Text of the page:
--ignore-times means that rsync will checksum every file, even if the timestamps and file sizes match. This means it will synchronise more files than the default behaviour. It will include changes to files even where the file size is the same and the modification date/time has been reset to the original value. Checksumming every file means it has to be entirely read from disk, which may be slow. Some build pipelines will reset timestamps to a specific date (like 1970-01-01) to ensure that the final build file is reproducible bit for bit, e.g. when packed into a tar file that saves the timestamps.

  • 4
    "resetting the date/time is unlikely to be done in practise, but it could happen" -- For example when using software that, in the name of reproducible builds, forcibly resets every file to 1970-01-01 instead of the date and time of the actual creation / modification.
    – user743382
    Commented May 17, 2015 at 20:03
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    Actually, I think you need the -c option if you want checksums to be used. Without it, --ignore-times will copy all files unconditionally. Commented Jan 13, 2017 at 1:19
  • 1
    The -a option may override these options. In my case I was using --compare-dir= and --size-only and getting unexpected results. Changing -a to -r solved the problem.
    – dbagnara
    Commented Jun 21, 2017 at 22:02
  • 1
    @dbagnara I confirmed today that --size-only "sits on top of" -a, or "overrides" -a. I had a drive that for whatever reason mounted with all modification times increased by a month. Rsync to backup was copying every file (with -a ON). Adding --size-only fixed the problem and led to the desired results (so -a --size-only). So I conclude that size-only overrides archive.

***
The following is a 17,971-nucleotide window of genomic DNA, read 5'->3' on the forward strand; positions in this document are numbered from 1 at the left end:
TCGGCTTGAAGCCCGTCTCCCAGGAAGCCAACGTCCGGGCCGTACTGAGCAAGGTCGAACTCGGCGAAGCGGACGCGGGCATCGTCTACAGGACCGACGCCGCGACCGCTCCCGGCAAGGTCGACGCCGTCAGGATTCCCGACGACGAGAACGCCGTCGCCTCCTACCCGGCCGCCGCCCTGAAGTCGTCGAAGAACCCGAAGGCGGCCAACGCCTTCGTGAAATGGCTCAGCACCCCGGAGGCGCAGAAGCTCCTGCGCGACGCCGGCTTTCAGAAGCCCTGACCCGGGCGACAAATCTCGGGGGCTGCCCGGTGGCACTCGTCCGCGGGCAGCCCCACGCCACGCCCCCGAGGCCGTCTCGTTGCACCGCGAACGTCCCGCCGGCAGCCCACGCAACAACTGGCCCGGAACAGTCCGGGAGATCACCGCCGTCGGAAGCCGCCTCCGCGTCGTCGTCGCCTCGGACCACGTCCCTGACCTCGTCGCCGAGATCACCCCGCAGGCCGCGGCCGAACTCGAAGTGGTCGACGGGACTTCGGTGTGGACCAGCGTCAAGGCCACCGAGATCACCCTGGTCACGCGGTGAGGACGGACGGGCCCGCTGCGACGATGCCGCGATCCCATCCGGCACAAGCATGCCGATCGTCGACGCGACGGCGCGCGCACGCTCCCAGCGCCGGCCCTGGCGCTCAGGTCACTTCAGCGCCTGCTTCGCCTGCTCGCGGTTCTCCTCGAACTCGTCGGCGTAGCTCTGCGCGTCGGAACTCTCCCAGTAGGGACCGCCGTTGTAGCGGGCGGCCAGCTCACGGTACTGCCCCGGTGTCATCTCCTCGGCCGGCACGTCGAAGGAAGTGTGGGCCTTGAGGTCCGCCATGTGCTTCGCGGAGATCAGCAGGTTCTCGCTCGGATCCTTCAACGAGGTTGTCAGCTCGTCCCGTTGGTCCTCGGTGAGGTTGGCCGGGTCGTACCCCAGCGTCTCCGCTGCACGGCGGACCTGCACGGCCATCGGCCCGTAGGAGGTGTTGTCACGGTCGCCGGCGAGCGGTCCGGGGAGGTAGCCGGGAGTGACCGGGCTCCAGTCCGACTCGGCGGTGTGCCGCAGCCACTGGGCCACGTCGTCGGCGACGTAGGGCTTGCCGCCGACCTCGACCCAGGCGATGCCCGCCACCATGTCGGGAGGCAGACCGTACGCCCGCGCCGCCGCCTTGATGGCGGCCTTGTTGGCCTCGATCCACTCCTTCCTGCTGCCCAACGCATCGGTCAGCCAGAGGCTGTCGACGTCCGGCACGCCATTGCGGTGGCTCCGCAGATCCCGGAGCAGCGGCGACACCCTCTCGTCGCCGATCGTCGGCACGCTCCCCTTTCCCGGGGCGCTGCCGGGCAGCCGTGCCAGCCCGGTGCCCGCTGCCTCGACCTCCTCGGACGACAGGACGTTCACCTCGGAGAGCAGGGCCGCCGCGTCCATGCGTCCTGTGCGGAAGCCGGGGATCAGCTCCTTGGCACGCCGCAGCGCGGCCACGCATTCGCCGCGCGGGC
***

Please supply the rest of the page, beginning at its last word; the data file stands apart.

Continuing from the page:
– Tommy
    Commented Apr 12, 2020 at 19:20

On a Scientific Linux 6.7 system, the man page on rsync says:

--ignore-times          don't skip files that match size and time

I have two files with identical contents, but with different creation dates:

[root@windstorm ~]# ls -ls /tmp/master/usercron /tmp/new/usercron
4 -rwxrwx--- 1 root root 1595 Feb 15 03:45 /tmp/master/usercron
4 -rwxrwx--- 1 root root 1595 Feb 16 04:52 /tmp/new/usercron

[root@windstorm ~]# diff /tmp/master/usercron /tmp/new/usercron
[root@windstorm ~]# md5sum /tmp/master/usercron /tmp/new/usercron
368165347b09204ce25e2fa0f61f3bbd  /tmp/master/usercron
368165347b09204ce25e2fa0f61f3bbd  /tmp/new/usercron

With --size-only, the two files are regarded the same:

[root@windstorm ~]# rsync -v --size-only -n  /tmp/new/usercron /tmp/master/usercron

sent 29 bytes  received 12 bytes  82.00 bytes/sec
total size is 1595  speedup is 38.90 (DRY RUN)

With --ignore-times, the two files are regarded different:

[root@windstorm ~]# rsync -v --ignore-times -n  /tmp/new/usercron /tmp/master/usercron

sent 32 bytes  received 15 bytes  94.00 bytes/sec
total size is 1595  speedup is 33.94 (DRY RUN)

So it does not looks like --ignore-times has any effect at all.

  • 2
    --ignore-times would have copied the files even if their timestamps were the same. Commented Jun 4, 2017 at 8:08